August 11, 2011 | 5 comments
February 4, 2011 | 5 comments
December 29, 2009 | 6 comments
November 16, 2009 | 3 comments
September 17, 2009 | 0 comments
It might not happen today, but it’s clear that Rep. Katherine Harris is going to have to abandon her Senate campaign soon. There is just too much controversy surrounding her. Over the weekend, she canceled her appearance at the GOP leadership conference in Memphis, promising a major announcement soon.
We reported two weeks ago that her Senate campaign was again hemorrhaging senior staff, and the whiff of a rotting corpse floating in the Florida Keys was unavoidable around that campaign organization.
Now, Josh Marshall and his intrepid crew of “reporters” are on the make. Anyone who lives in California or a Washington, DC suburb knows that a 200% increase in a real estate sale is not a big deal nowadays. Homes in the Washington suburbs of Maryland and Virginia that were bought just five years ago for $300,000 were being sold a few months ago for almost a million. Clearly Marshall’s crew either lives in Manhattan dwellings or is too busy hanging out in Adams Morgan with the MoveOn.org crowd to understand, well, capitalism.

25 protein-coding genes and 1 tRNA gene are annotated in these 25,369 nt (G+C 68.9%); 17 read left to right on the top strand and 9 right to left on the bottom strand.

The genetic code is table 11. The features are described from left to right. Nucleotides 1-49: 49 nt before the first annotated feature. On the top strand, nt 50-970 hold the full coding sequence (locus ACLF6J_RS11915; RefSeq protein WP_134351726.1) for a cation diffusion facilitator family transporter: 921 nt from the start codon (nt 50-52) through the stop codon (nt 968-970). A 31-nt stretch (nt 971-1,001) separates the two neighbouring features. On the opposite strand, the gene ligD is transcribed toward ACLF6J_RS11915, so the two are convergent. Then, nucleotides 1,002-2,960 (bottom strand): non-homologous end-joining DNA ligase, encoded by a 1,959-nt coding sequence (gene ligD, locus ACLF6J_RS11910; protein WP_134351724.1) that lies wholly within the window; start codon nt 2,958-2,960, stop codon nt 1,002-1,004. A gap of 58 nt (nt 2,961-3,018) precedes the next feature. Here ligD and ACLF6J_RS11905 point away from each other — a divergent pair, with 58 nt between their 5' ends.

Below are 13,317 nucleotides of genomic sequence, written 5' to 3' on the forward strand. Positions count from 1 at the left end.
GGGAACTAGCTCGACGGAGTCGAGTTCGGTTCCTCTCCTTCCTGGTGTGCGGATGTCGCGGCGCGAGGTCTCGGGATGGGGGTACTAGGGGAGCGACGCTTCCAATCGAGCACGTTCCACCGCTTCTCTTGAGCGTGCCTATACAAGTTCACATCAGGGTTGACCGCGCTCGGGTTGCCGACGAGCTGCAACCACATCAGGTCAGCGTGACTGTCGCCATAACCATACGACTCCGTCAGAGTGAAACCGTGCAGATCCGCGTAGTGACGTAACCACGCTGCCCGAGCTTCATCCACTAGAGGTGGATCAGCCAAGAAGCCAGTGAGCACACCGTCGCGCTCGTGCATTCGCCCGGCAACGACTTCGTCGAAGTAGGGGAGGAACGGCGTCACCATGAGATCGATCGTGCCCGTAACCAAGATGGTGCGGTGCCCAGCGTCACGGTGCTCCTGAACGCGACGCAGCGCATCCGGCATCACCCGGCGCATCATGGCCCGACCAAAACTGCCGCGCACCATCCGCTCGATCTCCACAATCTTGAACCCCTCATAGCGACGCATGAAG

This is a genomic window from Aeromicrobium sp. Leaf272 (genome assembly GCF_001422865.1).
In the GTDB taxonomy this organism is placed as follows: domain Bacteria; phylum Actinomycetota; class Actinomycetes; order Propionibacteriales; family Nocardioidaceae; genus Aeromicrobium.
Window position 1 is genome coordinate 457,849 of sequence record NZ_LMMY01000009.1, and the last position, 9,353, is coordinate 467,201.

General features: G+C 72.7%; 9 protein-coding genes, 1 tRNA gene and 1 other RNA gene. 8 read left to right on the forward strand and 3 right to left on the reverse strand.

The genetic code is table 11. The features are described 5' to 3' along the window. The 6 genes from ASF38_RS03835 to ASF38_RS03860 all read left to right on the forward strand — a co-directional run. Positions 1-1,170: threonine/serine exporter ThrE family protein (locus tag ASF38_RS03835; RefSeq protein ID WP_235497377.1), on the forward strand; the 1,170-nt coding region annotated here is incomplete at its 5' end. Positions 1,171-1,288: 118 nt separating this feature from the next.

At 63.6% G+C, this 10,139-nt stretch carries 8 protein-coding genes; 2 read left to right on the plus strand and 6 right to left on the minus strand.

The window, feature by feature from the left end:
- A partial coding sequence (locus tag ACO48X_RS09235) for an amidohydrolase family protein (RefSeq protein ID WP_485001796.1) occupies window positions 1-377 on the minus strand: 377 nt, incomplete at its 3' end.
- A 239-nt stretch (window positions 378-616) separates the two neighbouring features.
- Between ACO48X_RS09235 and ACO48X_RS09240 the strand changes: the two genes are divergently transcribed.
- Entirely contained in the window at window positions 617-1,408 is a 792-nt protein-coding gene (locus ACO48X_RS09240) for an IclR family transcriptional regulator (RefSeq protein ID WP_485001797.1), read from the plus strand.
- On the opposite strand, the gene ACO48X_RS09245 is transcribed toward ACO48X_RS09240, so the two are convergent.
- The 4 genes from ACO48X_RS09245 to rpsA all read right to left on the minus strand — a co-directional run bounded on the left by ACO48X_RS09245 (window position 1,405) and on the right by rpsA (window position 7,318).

But Harris’s problem isn’t with her real estate deal, it is more broadly her lack of judgment in entering a race no one wanted her to enter, and doing so knowing that she was damaged goods due to sloppy fundraising practices and poor staffing oversight on Capitol Hill. Hence, her ensnarement in the Duke Cunningham investigation.
We’ve heard that Republicans — Gov. Jeb Bush in particular — are looking for someone who can step in quickly to face off again Sen. Bill Nelson. By all accounts, this is not a race that is a foregone loss. The right man could beat Nelson. But whether they can recruit him is another matter.
A man of faith in a godless age is hitting Americans where it hurts.
Mr. and Mrs. American Spectator Reader, let P.J. O’Rourke talk sense to your kids.
In Britain, defending your property can get you life.
The debacle of this president’s administration is both a cause and a symptom of the decline of American values. Unless Congress impeaches him, that decline will go on unchecked. An eminent jurist surveys the damage and assesses the chances for the recovery of our culture.
It won’t take long for conservatives to scratch this presidential wannabe off their 2008 scorecard.
The American Christmas, like the songs that celebrate it, makes room for everybody under the rainbow. Is that why so many people seem to be hostile to it?
Was the President done in by the economy, or by the politics of the economy?